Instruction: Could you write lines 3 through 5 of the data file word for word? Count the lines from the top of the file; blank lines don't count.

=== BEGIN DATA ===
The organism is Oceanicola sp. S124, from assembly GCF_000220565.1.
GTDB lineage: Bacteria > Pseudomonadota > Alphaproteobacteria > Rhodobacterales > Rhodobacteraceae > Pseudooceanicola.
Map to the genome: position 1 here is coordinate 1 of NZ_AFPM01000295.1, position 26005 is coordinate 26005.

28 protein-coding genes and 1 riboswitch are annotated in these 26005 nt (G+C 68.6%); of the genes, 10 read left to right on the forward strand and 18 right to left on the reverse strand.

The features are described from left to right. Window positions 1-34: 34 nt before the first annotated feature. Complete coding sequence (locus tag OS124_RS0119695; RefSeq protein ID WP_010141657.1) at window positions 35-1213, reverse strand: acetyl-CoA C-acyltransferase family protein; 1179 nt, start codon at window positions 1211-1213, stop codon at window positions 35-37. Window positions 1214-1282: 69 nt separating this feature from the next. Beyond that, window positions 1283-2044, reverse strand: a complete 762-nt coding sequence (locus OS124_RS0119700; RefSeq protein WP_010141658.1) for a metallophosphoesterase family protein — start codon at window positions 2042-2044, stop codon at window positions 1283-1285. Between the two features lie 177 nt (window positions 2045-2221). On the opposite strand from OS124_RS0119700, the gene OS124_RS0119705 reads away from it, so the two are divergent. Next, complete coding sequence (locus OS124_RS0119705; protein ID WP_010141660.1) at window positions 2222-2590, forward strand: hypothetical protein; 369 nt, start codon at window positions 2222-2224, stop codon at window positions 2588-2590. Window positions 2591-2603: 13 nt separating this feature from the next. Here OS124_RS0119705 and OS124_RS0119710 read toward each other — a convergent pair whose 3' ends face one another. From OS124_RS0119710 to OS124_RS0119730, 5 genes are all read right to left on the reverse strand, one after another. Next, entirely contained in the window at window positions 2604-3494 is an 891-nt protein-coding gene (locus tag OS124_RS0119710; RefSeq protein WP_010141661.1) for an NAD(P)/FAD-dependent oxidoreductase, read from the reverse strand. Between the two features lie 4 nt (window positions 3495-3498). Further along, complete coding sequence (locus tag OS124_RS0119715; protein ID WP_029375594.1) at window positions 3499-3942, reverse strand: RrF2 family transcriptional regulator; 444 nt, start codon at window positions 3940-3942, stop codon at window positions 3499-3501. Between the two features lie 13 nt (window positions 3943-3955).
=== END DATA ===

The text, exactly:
Map to the genome: position 1 here is coordinate 1 of NZ_AFPM01000295.1, position 26005 is coordinate 26005.

28 protein-coding genes and 1 riboswitch are annotated in these 26005 nt (G+C 68.6%); of the genes, 10 read left to right on the forward strand and 18 right to left on the reverse strand.

The features are described from left to right. Window positions 1-34: 34 nt before the first annotated feature. Complete coding sequence (locus tag OS124_RS0119695; RefSeq protein ID WP_010141657.1) at window positions 35-1213, reverse strand: acetyl-CoA C-acyltransferase family protein; 1179 nt, start codon at window positions 1211-1213, stop codon at window positions 35-37. Window positions 1214-1282: 69 nt separating this feature from the next. Beyond that, window positions 1283-2044, reverse strand: a complete 762-nt coding sequence (locus OS124_RS0119700; RefSeq protein WP_010141658.1) for a metallophosphoesterase family protein — start codon at window positions 2042-2044, stop codon at window positions 1283-1285. Between the two features lie 177 nt (window positions 2045-2221). On the opposite strand from OS124_RS0119700, the gene OS124_RS0119705 reads away from it, so the two are divergent. Next, complete coding sequence (locus OS124_RS0119705; protein ID WP_010141660.1) at window positions 2222-2590, forward strand: hypothetical protein; 369 nt, start codon at window positions 2222-2224, stop codon at window positions 2588-2590. Window positions 2591-2603: 13 nt separating this feature from the next. Here OS124_RS0119705 and OS124_RS0119710 read toward each other — a convergent pair whose 3' ends face one another. From OS124_RS0119710 to OS124_RS0119730, 5 genes are all read right to left on the reverse strand, one after another. Next, entirely contained in the window at window positions 2604-3494 is an 891-nt protein-coding gene (locus tag OS124_RS0119710; RefSeq protein WP_010141661.1) for an NAD(P)/FAD-dependent oxidoreductase, read from the reverse strand. Between the two features lie 4 nt (window positions 3495-3498). Further along, complete coding sequence (locus tag OS124_RS0119715; protein ID WP_029375594.1) at window positions 3499-3942, reverse strand: RrF2 family transcriptional regulator; 444 nt, start codon at window positions 3940-3942, stop codon at window positions 3499-3501. Between the two features lie 13 nt (window positions 3943-3955).